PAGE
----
On The Lannister Twins and Rape in Game of Thrones

2Power corrupts. So why is everyone so surprised that it leads to rape?

“Game of Thrones” has, from the very beginning, been an examination of power. Who has it, how you lose it. Different kinds of power, different routes to power, different conceptions of power.

Tonight it’s different. Tonight, Jamie Lannister raped his sister, Cersei. And because the show has always been about power, there has been A LOT of rape in it. It’s easy to forget that one of the most powerful characters on the show, Danaerys, was raped in the first episode. That’s sort of been swept under the rug by the show, to the point where she reminisced about it in the Season 1 finale.

A lot of our characters have been threatened with rape. There have been dodgy moments for Catelyn, Ygritte, and plenty of others, and downright “almosts” for Sansa, Brienne, and Arya. But only Ros had nonconsensual sex. And we haven’t really questioned whether the various prostitutes are actually having consensual sex, whether men and women in arranged marriages–especially women–are having consensual sex.

So, basically, rape has been present in this world all along. It’s embedded in the fabric of a world where so much depends on strength. In the real world, people have worked for years to break the silence around rape, but in Game of Thrones, there’s no silence, no stigma, nothing.3

But this scene wasn’t like all those scenes, where people got raped in backgrounds, where no one cared, and plenty of people barely noticed. Now, we’re all about to start talking about rape. And why? Other important women characters have faced this. It’s been happening on our screens for years. Why does the wrongness, the absolute horror, strike us so intensely about this scene (other than the plain old gross themes of incest and death)?1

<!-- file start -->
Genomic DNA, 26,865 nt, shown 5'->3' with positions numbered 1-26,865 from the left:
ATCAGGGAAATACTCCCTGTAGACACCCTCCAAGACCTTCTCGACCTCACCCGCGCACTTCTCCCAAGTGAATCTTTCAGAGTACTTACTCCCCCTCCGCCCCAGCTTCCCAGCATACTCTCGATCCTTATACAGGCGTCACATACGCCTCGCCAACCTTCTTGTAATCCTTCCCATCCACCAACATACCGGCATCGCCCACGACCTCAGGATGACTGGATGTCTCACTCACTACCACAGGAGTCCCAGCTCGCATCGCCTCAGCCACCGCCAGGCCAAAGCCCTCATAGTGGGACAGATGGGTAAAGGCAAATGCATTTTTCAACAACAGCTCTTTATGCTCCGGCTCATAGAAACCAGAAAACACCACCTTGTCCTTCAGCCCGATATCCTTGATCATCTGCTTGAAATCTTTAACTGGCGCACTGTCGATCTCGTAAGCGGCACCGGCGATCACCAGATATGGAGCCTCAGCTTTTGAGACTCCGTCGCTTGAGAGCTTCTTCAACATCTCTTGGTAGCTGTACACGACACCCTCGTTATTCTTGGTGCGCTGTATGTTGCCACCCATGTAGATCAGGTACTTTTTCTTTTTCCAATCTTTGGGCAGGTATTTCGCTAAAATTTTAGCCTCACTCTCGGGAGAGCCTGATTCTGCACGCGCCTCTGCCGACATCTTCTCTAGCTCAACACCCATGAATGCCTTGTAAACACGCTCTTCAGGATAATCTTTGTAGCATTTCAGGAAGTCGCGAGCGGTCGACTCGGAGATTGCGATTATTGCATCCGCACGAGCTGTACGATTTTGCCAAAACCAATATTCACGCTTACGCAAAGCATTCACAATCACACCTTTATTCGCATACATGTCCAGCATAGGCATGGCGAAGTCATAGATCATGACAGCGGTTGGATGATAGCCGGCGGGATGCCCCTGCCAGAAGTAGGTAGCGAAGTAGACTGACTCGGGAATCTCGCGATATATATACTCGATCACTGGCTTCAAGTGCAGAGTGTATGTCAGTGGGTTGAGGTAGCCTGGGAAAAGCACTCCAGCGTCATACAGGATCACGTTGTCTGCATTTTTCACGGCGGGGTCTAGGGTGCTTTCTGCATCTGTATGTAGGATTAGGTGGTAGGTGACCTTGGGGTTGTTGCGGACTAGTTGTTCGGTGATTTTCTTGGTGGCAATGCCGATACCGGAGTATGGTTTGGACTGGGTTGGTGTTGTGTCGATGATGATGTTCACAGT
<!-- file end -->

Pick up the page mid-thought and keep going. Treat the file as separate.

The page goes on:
Jaime. Here’s the ugly truth, laid bare: we’re not freaking out because Cersei was raped. We’re freaking out because Jaime raped her. Because a person we’ve known for years, who we’ve watched grow, laughed at, enjoyed–a person we like–has done something horrific.

We’re talking about non-consensual sex between two people who have been together for decades, who have had three children together, whose relationship has lately been under a lot of strain. And when the woman started making signals and frustrated the man, he raped her.

We’re talking about marital rape.

The reason the scene feels so different from all the previous rape scenes isn’t the rape itself: it’s the man who raped. Jaime isn’t a monster, beyond our ability to empathize with or like. He’s a human being, in a relationship that, twisted as it is, makes sense to us. And rape is part of the darker side of human nature.5

No one likes to talk about that basic truism: that men who rape are as horribly human as the rest of us. That they have motivations that may not be excusable, but are certainly understandable.

This is territory “Game of Thrones” hasn’t covered before, not in this way. It’s a damn gutsy thing for them to do, a painful thing–but they’ve covered infanticide, homosexuality in the medieval world, forced marriage, incest, rape, prostitution…the list goes on. Nothing is off-limits in this show, for better or worse.


3 thoughts on “On The Lannister Twins and Rape in Game of Thrones

  1. “only Ros had nonconsensual sex”
    Are you referring to her scene with Joffrey? He actually didn’t seem comfortable with having sex, just ordering one to beat the other and show his uncle the result.

  2. The biggest problem is that we know from the books that Jaime’s arc is towards redemption. Redeeming a rapist? A man who raped his sister? No.
    Plus, Jaime, of all people? Sapphires.

    • Honestly, there is an undercurrent of violence and abuse in all the Lannister’s relationships with each other. So it’s not a total “out of nowhere” thing.
      Also, I don’t really get why everyone on the internet is suddenly screaming “Jaime in the novels was anti-rape because he saved Brienne!” Seriously, if Jaime had known it was going to lead to his hand being cut off, he would have winced and not done anything. Rape has a level of social acceptability in Westeros–particularly marital rape–that is ugly but honest to watch. The same as infanticide and prostitution are rough to see, but faithful to the world and period.

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